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Home > Trail tales > 2005 > Cornish coast

Lush vegetation, abundant wild flowers & bird songs ...
Cornish coast, United Kingdom

UK Cornish Coast Path Hike 28 – 31 May 2005

 

Eight years ago, Colin Priddle, ex JHC and now living in Exeter, began the first leg of a hike to walk the whole Cornish coastal path from the northern Cornwall/Devonshire border to Cremyll, opposite Plymouth on the Tamar River.  It has become an extremely popular event taking place on the long weekend at the end of May each year. This year, May 2005, was to be the final 43 mile (70 km) stretch from Charlestown, near St Austell, to Cremyll.

 

The hiking path is part of the National Trails South West Coast Path, which in total is 630 miles (1000 km) long from Minehead to Poole. It is a very well maintained unobtrusively marked path in the natural vegetation on the steep ground between the meadows and the shoreline. This time of the year it is very beautiful with the vegetation lush, abundant wild flowers and bird song everywhere.

 

For some time we have been keen to join this group of JHC expats, augmented with several British friends, and what an enthusiastic bunch they are.  It takes a major catastrophe to prevent people attending. We were lucky enough to be able to join the group this year and so, on a lovely spring morning, we drove to Plymouth from Torquay, where we were staying, dropped off the rental car, then took a coach to St. Austell and finally a local bus to nearby Charlestown where the hike was to start.  It is a pretty little Cornish town and was a major port in the 18th century for china clay (kaolin) from mines in the area. Sue Emmett (nee White) had organized a really beautiful B&B in Charles Rashleigh’s original house, after whom Charlestown was named. That night we had a welcome cocktail party with Sue and Dave, Gill (Jacqui Gush’s sister) and Marcus, Genevieve (Park) and Tom, Mary (Mynors) and ourselves, followed by dinner at the local pub for our first taste of Cornish pasties.  Many were to be consumed along the way and Jacqui has now, after taste tests all around Cornwall, become quite an expert.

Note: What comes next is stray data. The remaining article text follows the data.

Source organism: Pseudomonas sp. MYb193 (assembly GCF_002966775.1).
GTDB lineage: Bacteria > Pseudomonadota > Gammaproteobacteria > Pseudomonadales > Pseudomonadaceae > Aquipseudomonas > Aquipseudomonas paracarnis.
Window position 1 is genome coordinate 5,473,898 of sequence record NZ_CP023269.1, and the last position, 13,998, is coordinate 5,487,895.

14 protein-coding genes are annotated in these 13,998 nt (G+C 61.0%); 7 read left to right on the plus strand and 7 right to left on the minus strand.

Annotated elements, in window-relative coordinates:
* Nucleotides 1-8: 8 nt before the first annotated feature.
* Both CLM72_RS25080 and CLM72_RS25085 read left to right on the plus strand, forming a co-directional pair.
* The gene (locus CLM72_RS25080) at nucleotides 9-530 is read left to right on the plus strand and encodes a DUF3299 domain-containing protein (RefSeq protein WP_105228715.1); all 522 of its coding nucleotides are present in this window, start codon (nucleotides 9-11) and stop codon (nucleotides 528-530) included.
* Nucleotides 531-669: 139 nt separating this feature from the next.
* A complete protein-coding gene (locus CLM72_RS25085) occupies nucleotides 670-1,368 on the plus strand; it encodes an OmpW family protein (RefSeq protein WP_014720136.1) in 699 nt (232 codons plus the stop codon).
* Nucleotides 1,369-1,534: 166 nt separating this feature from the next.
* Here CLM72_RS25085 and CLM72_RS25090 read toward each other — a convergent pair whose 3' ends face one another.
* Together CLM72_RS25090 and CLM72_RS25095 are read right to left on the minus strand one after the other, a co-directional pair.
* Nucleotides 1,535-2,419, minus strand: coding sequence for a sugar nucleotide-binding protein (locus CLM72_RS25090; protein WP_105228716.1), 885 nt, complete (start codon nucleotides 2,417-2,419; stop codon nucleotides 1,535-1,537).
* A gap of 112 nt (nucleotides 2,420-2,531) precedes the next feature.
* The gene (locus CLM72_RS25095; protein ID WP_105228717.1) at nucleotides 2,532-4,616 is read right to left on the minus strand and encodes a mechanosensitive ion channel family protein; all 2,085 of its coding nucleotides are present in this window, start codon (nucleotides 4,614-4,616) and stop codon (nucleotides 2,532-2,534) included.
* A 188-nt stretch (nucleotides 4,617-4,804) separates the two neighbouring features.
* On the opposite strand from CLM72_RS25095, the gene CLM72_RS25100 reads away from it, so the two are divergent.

Next morning, after a monstrous “full English breakfast”, which was the norm every morning, we set off in a slight drizzle with the instructions “keep the sea on your right”! The weather quickly cleared and we had glorious sunshine for the following four days.

 

The rest of the party who had driven from various parts of England that morning - Jacqui, Hilda and Paul (Greenwood), Sue and Martin, Andrew, David (Lonsdale) and of course our old buddy, Gaynor (McTurk), without whom the group would have been incomplete – met up with us and the walk began.  We stopped to buy more superb pasties which we ate for lunch in the little harbour town of Polkerris along the way (see picture).  We reached Fowey for our night’s stop and the various B&Bs were spread out so we met for supper at two different pub venues.